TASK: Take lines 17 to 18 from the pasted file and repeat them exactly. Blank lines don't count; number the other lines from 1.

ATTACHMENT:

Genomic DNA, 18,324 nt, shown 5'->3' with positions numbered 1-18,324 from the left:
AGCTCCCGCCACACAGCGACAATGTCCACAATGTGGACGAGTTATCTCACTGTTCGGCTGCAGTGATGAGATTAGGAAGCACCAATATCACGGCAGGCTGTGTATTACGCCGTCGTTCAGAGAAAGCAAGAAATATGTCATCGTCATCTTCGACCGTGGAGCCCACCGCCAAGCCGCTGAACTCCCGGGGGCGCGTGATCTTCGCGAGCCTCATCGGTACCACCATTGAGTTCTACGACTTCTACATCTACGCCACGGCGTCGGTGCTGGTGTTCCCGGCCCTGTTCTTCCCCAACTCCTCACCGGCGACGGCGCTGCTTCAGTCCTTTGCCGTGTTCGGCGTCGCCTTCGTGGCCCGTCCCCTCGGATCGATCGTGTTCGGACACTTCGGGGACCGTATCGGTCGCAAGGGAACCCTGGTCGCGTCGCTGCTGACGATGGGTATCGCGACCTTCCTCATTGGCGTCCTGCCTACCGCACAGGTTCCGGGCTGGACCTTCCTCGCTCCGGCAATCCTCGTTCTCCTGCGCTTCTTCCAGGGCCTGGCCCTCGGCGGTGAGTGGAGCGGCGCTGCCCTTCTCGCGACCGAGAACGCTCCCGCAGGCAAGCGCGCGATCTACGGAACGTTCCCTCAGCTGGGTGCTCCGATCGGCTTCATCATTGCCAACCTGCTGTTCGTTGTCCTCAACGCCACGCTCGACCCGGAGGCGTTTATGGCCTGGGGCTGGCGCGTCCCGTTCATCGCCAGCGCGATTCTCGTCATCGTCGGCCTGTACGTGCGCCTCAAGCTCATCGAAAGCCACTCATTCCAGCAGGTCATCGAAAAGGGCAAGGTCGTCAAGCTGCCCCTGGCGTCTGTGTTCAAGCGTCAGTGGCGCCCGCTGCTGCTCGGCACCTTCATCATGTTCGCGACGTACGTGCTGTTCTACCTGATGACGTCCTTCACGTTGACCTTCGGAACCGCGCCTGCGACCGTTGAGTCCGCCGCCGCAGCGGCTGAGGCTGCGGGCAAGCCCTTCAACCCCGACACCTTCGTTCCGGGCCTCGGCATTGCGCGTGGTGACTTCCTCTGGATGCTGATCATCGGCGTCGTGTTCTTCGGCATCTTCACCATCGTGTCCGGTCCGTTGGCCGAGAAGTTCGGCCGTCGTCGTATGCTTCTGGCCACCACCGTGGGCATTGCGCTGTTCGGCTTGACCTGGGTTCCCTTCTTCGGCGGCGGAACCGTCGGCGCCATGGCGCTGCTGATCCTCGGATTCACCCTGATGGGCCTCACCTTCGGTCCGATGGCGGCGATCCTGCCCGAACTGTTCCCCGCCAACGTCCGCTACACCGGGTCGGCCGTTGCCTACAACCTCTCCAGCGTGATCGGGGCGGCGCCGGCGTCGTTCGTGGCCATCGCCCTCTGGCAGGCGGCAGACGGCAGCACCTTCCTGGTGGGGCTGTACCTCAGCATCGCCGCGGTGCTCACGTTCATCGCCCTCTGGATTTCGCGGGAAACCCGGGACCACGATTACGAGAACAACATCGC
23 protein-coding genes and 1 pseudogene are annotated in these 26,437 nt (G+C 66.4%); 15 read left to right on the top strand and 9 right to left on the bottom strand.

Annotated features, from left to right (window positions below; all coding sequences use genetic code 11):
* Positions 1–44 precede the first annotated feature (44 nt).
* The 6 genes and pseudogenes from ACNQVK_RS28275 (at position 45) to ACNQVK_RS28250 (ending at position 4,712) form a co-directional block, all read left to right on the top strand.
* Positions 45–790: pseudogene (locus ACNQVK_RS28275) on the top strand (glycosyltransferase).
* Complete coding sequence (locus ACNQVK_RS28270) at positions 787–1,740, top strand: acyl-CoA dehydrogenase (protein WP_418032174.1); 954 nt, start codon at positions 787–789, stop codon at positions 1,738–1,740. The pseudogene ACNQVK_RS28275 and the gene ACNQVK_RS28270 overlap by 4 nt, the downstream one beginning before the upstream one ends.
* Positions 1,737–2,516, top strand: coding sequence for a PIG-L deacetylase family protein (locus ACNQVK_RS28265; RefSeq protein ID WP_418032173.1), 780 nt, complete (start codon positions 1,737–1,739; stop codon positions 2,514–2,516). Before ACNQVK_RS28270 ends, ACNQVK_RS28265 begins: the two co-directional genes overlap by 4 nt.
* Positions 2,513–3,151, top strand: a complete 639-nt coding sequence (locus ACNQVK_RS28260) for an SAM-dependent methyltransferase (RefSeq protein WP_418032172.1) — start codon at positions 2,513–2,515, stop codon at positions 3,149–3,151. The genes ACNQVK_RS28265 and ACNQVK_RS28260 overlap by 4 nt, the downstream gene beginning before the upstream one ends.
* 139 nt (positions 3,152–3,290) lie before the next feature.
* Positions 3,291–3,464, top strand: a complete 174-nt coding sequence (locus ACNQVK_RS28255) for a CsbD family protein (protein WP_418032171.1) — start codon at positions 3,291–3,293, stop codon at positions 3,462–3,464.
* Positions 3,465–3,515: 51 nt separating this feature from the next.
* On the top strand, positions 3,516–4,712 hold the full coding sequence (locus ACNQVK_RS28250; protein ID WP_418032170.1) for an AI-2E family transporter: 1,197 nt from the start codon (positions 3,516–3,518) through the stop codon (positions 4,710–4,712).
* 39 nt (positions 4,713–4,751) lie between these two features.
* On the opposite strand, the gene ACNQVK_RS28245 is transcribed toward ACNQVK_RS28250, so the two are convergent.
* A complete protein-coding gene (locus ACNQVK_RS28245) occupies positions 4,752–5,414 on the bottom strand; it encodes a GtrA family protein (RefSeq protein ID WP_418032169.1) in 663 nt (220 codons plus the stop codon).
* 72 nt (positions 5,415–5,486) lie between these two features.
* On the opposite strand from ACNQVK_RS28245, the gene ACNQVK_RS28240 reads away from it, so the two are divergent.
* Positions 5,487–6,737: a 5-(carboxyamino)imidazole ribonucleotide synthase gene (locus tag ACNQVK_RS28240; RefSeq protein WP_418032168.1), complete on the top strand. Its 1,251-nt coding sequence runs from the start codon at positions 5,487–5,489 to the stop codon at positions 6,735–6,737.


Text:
* A complete protein-coding gene (locus ACNQVK_RS28245) occupies positions 4,752–5,414 on the bottom strand; it encodes a GtrA family protein (RefSeq protein ID WP_418032169.1) in 663 nt (220 codons plus the stop codon).
* 72 nt (positions 5,415–5,486) lie between these two features.